It helps to think of SEO and social media as two hands of your online marketing strategy. Could you open up a bottle of wine using just one hand? Probably, with some hard work and a lot of creative thinking. But the task gets done much more quickly and with less effort when you have both hands working at it. It's the same with your online marketing. SEO alone or social media by itself helps you build brand awareness and attracts prospects. But when executed together, the results may be even better.
Through a Lens, Clearly
To a hammer everything looks like a nail. If your strength is SEO, then you tend to see things exclusively through an SEO lens. The same is true if your expertise happens to be social media; everything lives and breathes social media. But a hammer does not get everything done, only the parts where a hammer comes in handy, as in driving nails into wood. Everything else requires a specific tool for the corresponding tasks to be completed.
Social media and search optimization have their individual strengths and weaknesses, and it is best to understand what these are and which marketing strategies are best fit for each one.
Speed of Execution. If you are looking to get the word out and obtain responses from people, social media is the way to go, as search generally takes longer to produce equivalent results.
Reach. If you manage to create content that goes viral, then you stand a chance of reaching as many people as there are who have social media accounts. On the other hand, the reach of search is set by the number of people who search for particular keywords.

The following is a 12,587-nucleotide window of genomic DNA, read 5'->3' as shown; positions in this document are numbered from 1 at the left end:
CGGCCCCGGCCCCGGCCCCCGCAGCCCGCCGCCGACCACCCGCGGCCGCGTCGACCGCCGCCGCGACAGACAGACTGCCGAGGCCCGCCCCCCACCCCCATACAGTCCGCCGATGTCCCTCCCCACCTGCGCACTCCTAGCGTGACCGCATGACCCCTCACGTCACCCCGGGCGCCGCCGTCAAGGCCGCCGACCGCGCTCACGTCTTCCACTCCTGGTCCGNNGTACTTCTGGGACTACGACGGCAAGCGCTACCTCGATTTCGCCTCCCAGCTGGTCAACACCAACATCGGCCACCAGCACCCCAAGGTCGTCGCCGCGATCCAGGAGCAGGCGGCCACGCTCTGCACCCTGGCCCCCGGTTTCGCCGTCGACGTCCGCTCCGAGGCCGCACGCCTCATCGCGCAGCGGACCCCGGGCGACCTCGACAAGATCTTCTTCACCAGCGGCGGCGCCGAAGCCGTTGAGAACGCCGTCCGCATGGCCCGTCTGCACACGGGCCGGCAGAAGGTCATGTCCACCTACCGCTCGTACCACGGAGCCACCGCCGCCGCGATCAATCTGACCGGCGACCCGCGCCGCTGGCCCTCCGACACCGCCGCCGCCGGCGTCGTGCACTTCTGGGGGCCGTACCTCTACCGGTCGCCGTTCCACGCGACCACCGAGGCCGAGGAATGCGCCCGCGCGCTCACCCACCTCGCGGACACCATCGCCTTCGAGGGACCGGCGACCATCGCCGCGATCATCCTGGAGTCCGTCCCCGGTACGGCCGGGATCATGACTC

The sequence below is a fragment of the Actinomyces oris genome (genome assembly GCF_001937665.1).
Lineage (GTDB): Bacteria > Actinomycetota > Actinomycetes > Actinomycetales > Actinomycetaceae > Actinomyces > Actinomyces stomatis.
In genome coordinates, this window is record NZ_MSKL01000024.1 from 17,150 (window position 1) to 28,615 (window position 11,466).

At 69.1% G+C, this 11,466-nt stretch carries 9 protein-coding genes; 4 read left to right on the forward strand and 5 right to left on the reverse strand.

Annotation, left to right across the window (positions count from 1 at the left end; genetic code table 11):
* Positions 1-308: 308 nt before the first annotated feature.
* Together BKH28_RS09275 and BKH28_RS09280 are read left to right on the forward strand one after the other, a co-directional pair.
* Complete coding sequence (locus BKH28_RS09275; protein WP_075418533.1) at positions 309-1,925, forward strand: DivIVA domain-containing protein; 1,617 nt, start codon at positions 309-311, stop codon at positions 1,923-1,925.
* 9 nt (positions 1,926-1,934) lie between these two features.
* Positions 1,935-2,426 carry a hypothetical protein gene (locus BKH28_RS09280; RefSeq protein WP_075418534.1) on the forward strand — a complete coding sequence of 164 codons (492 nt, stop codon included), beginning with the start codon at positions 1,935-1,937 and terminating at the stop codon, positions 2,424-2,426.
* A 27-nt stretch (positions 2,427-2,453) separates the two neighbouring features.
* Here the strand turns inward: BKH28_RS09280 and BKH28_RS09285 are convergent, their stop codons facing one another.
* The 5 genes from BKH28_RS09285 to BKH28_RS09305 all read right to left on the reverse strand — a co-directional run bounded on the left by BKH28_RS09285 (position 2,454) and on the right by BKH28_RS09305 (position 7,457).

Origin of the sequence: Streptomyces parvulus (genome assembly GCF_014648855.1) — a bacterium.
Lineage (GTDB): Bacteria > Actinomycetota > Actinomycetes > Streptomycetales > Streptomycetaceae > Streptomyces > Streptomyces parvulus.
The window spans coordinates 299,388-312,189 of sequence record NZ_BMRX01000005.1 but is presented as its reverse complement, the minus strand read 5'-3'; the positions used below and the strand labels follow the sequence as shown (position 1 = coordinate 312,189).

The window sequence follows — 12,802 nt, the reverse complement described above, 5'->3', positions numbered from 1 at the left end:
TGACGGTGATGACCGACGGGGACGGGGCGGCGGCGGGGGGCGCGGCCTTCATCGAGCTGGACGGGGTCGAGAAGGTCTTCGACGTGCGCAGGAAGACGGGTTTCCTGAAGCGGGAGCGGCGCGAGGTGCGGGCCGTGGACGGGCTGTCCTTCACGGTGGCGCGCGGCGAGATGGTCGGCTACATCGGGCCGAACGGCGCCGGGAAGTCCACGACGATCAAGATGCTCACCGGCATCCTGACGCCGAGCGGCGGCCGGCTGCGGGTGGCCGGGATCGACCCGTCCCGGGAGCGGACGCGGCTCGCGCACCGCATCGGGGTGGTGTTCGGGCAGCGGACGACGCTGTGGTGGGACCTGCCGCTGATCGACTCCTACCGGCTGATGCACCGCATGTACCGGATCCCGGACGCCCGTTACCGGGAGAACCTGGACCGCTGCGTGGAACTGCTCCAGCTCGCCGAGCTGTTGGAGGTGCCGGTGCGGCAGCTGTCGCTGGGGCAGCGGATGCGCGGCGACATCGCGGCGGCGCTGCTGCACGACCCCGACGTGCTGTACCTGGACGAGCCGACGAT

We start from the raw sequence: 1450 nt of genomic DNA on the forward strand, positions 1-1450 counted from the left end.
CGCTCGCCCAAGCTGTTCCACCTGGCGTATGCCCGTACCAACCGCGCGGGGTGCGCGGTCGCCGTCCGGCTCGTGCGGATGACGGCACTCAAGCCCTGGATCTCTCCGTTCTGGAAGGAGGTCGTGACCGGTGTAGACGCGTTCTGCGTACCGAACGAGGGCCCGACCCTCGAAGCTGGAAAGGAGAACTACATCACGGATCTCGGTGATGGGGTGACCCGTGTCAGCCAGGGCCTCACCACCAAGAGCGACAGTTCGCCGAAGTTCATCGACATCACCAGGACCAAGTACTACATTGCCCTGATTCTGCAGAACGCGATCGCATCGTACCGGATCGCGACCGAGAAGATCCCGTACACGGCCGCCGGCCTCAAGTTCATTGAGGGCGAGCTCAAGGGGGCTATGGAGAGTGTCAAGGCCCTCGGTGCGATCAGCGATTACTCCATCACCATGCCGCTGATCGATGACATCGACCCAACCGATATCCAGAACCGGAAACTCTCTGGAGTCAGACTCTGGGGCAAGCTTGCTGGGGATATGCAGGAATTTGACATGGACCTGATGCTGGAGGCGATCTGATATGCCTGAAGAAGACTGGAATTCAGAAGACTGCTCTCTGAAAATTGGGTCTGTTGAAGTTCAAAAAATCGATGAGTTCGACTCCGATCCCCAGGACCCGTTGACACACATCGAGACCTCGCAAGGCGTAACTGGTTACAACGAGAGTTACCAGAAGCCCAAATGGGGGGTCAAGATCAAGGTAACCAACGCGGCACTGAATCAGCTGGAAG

Type of Content. If you have content that elicits emotions, social media provides the perfect delivery vehicle. Informative content, such as how-to articles and industry research are better served by search.
Content Format. Images and photos are great for social media. Textual content is perfect for search.
Target's Purpose. Social media users are more likely to share but less ready to buy. Searchers, on the other hand, have a specific purpose in mind for searching, and are probably more ready to act on an offer.
Work Required. There is no question that social media takes a lot more work on a constant and consistent basis. Meanwhile, search takes some effort to set up initially, but usually continues to perform even when unattended, requiring little maintenance over time.
Key Performance Indicators. Engagement is the hallmark of social media, while search is more attuned to traffic and clickthrough information.
You can see that one approach does not cover all the bases. You need both channels to work for full marketing coverage. So if you still need to ask which online marketing approach is better, SEO or social media, then you haven't been paying attention, and it will show in your online marketing results (or lack, thereof).
Here's what your online marketing strategy should look like, then, moving forward:
Bring your search marketing "A" game.
Bring your social media marketing "A" game.